Yuriy Makogonsky had never tasted fish and chips when he was offered an opportunity to invest in White Rock's version of the iconic seaside diner, the Moby Dick restaurant.
"I didn't know what 'fish and chips' was; I had to Google it," he said in an interview.
Under a Canadian economic immigration program, Mr. Makogonsky, his wife and their two young boys arrived in Canada just over two years ago from Ukraine, having left behind a prosperous dairy business in Crimea amid bloody unrest when Russia moved to annex the territory.
Under the terms of the Provincial Nominee Program (PNP), he needed to invest in a local business and expand it. With the money they were able to bring to Canada, the family had one chance to make a success of it. He bought the 40-year-old beachfront operation that is so popular, people will line up for an hour in the summer to order the signature battered Alaskan cod with hand-cut French fries.
He's rearranged equipment, hired more staff and added new technology to create efficiencies. Now, $470,000 later, he happily reports that last summer's lineups were moving much faster. Sales are up by 8 per cent.
The B.C. government wants more immigrants like the Makogonskys. The economy is growing, but employers are worried about a skills shortage. Last month, Premier Christy Clark led a huge delegation to Ottawa to push for higher immigration numbers, particularly in the PNP class whereby the province gets to decide which job skills are needed.
British Columbia is expected to lead the nation in economic growth this year, and the delegation included more than 80 business leaders representing forestry, tourism, construction, technology, apparel and film. They were there to explain how their sectors need access to more skilled immigrants to sustain economic growth. Ms. Clark asked for 9,000 PNP spots this year, up from last year's 5,500.
Last week, federal Immigration Minister John McCallum announced Canada's 2016 immigration numbers, and it was a disappointment for the B.C. government. While Canada will increase the number of refugees, it will reduce the number of economic immigrants this year.
Mr. Clark said she hasn't given up. "We are still working on it," she told reporters in Victoria.
The province added 14,000 jobs in February, and while there is in-migration from other provinces, a number of sectors will be fighting for a share of the limited skilled immigrant pool.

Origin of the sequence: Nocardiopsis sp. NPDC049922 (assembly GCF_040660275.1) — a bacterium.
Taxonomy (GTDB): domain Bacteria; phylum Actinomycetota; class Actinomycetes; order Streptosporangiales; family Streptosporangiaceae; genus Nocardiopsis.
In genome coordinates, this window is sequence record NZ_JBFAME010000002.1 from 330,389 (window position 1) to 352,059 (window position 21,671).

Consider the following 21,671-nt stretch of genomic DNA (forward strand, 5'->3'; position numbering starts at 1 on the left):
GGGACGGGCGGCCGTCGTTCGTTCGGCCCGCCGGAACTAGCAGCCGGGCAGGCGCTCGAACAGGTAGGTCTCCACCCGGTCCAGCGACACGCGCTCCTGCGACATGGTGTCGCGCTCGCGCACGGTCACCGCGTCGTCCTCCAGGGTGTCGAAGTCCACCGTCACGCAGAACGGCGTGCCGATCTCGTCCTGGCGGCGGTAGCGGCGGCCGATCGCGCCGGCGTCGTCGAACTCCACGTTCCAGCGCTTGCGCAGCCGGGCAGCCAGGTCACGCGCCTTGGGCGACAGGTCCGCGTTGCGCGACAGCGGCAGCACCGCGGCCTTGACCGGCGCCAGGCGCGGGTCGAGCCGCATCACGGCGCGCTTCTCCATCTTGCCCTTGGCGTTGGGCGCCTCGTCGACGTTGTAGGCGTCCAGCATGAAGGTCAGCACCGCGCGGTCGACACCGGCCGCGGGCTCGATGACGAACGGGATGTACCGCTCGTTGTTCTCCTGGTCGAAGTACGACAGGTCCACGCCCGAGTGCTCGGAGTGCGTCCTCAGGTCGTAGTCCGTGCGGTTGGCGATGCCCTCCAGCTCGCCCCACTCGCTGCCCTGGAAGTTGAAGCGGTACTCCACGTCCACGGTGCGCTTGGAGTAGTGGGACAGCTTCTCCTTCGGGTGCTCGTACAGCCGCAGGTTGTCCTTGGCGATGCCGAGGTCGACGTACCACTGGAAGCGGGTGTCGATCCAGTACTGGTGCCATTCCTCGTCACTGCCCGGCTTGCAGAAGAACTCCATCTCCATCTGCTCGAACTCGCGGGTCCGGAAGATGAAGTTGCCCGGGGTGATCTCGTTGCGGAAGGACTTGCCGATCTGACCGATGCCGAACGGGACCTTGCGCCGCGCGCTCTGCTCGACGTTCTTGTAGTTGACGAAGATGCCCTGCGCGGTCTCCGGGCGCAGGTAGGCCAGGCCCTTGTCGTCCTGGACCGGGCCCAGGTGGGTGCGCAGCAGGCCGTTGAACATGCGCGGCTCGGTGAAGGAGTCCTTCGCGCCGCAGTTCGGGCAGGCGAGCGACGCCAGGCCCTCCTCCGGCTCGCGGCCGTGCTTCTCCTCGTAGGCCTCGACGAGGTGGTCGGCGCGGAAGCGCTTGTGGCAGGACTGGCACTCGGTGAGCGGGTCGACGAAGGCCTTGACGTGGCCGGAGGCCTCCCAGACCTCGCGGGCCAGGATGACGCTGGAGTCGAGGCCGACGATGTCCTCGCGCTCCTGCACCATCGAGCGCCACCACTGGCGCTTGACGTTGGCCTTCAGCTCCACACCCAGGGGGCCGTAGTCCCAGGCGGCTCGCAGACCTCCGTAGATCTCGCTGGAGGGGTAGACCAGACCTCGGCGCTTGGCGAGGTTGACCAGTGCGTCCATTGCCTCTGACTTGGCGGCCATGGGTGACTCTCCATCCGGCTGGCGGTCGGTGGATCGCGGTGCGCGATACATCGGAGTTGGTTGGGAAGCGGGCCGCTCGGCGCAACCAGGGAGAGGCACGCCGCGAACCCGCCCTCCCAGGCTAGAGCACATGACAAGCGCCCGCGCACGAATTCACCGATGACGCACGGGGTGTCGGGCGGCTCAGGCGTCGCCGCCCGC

The Clark government has been careful to avoid criticism of the new Liberal government in Ottawa, but the Premier suggested, delicately, that the national targets for 2016 don't meet her province's needs.
"We'd like to have a lot more flexibility in which immigrants can come into B.C.," Ms. Clark said. "Our economy is doing well. That's not necessarily true for other provinces. So they've got a whole country to manage, but we're working with them."
On Monday, B.C. Jobs Minister Shirley Bond, who holds the immigration file, will meet with her federal and provincial counterparts in Ottawa to see how the national numbers break down. The ministers will also start early discussions on 2017 immigration levels and beyond, and B.C. will try once again to make the case to increase its numbers.
If the business leaders and politicians can't make a convincing case in Ottawa, Mr. Makogonsky's story is a reminder that the program is important not just for the economy, but for families looking for a better life.
"I was a successful person back home. It is extremely hard to leave it behind you and start from scratch. But it was impossible to continue, to deal with all the corruption every single day. I wanted my boys to grow up in a good environment," he said. He no longer fears that a visit from government officials means a shakedown for a bribe, and his boys are happily adapting to their new home. "They are starting to lose their old language. They are Canadians now."
Mr. Makogonsky said his family chose Canada because there was no other country that offered such a clear and transparent immigration program for people who are prepared to invest and work hard. "For people like me, who have money – not big amounts of money but still, money – and the energy to do something, there was nothing else like it."